With the Formula 1 season being extended to a 23-race season in 2021, the sport is visiting more locations than ever before and in a usual year would expect to reap even more financial gain because of the enhanced calendar, but global uncertainty means the event faces another season of missed potential revenue, with live audiences not a certain at a single Grand Prix event in 2021 says GlobalData, a leading data and analytics company.
Jake Kemp, Sport Analyst at GlobalData, comments: “When looking at the average price of tickets and spectator numbers from the racing series in 2019, F1 could be set to miss out an estimated $296.49 million in ticket sales alone, in the event that the entire 23-race calendar was played out behind closed doors. This puts the average loss per Grand Prix (from ticket sales) at around $12.89 million. With the Australian and Chinese Grand Prix having already been postponed/cancelled in 2021, F1 should be bracing for another season of disruption. Although in a better position than 2020, the aim will be to curtail any potential losses – including the possibility of losing teams in 2021.”
The deal values differ significantly based on partnership terminology and depth of rights involved however the value of F1 is particularly relevant when looking at its most lucrative deals, which alone can bring in between $40 and 50 million annually.
Kemp continues: “With its affiliation with speed, precision, luxury and a global calendar, F1 is a highly commercial competition that can offer interested brands direct advertisement in big key markets. Despite the difficult nature of the 2020 season, F1 has retained many of its existing brand partners – while having also brought in a range of new deals that, in turn, will help it generate an estimated $230.5m from its 16 main partners alone.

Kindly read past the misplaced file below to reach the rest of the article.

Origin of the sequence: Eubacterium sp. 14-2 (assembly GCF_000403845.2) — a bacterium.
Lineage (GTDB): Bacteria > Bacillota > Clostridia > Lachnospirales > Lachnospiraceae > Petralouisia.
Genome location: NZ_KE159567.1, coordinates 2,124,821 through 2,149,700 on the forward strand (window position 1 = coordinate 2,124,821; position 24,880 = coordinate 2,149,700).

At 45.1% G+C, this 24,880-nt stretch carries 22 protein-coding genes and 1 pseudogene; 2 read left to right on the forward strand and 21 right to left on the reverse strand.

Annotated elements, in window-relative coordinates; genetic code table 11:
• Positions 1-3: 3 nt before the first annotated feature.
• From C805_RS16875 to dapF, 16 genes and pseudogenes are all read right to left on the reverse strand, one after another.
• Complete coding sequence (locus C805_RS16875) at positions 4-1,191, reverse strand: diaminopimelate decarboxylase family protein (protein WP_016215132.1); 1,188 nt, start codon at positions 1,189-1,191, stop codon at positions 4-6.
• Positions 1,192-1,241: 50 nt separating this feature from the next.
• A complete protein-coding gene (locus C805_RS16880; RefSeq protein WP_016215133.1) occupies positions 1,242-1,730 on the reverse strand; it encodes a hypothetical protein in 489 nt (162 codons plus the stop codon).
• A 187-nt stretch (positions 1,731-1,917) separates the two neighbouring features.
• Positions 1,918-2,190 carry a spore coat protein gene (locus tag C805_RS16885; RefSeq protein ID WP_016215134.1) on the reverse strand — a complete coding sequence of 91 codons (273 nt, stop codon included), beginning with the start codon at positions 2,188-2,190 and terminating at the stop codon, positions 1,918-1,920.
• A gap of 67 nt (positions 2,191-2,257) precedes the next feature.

“Sponsorship offers a substantial source of revenue for F1 and all of its teams will continue to see brand logo advertisements plastered around Grand Prix circuits and across the new team liveries.
“The state of play after F1 has left most, if not all, global sporting properties scrambling for new ways to bring in more money in the next few years. As such, F1 will likely continue and accelerate its efforts in moving its media landscape further into the pay-tv market.
“While some free-to-air media deals still exist, there has certainly been a strong shift towards the pay-tv market in F1 over the past few years. Having already been following this strategy, it seems only likely that F1 will speed up this conversion as a means of speeding up its post COVID-19 recovery efforts.